Problem with Aarch64 ?


I am facing an issue with a small test where there is a chance that sign-extension is not introduced as expected -

#include <stdio.h>

void func( long x )
printf(" %ld \n", x);

int main()
char c = -1;
func ( c ); // c is zero extended to x
return 0;

generated IR -

define i32 @main() #0 {

store i8 -1, i8* %c, align 1
%2 = load i8, i8* %c, align 1
%3 = zext i8 %2 to i64
call void @func(i64 %3)

The value to the formal argument is zero-extended, different from x86_64. Is this a known issue ? Am I missing anything ?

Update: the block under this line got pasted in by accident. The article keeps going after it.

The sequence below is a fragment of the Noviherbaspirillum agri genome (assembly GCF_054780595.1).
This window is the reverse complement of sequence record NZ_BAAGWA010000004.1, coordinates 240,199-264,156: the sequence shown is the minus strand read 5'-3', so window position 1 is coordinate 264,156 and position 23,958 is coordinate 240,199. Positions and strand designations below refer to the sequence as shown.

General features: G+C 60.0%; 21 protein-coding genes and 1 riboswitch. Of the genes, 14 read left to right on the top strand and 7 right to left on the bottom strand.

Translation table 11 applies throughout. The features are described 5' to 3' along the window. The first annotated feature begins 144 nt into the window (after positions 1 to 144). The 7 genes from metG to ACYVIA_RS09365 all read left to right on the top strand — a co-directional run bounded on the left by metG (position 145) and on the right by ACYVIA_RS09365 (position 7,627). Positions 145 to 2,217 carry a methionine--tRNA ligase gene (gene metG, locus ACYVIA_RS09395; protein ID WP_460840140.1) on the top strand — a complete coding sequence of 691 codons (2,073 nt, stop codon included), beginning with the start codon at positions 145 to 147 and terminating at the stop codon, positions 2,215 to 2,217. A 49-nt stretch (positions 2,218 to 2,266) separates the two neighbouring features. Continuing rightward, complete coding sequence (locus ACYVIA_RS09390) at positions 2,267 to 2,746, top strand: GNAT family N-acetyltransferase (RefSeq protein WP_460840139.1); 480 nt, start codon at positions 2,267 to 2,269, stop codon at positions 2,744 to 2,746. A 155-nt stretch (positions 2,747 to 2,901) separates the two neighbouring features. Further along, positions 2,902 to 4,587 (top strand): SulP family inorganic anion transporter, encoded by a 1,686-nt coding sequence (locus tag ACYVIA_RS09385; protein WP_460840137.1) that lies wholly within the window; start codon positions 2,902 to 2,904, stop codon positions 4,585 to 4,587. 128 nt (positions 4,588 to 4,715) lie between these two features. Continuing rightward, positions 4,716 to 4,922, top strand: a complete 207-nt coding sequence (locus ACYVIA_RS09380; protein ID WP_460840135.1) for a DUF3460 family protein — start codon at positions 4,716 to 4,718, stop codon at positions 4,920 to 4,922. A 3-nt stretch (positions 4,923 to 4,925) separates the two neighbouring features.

I believe the signedness of char is implementation defined, have you tried using signed char?

You are right! Now the generated code is -

%3 = sext i8 %2 to i64

This is specified in the ABI document:

Section 7.1 gives mappings from C types to underlying ones and says
that "char" is actually an "unsigned byte". This applies to 32-bit
AAPCS targets as well; but beware that Darwin targets don't follow
AAPCS here, and char is signed again.


Was there any specific reason to take the opposite path (from x86) ? - Just curious to know.

Not that I know of. The decision would have been made when ARM was
primarily used in pretty embedded situations, long before x86
compatibility was something to even think about.

In that context you could argue that unsigned makes more sense for
typical bit-banging that goes on ("a << 8 | b" etc), but I have no
idea if anyone actually did argue that or they just tossed a coin.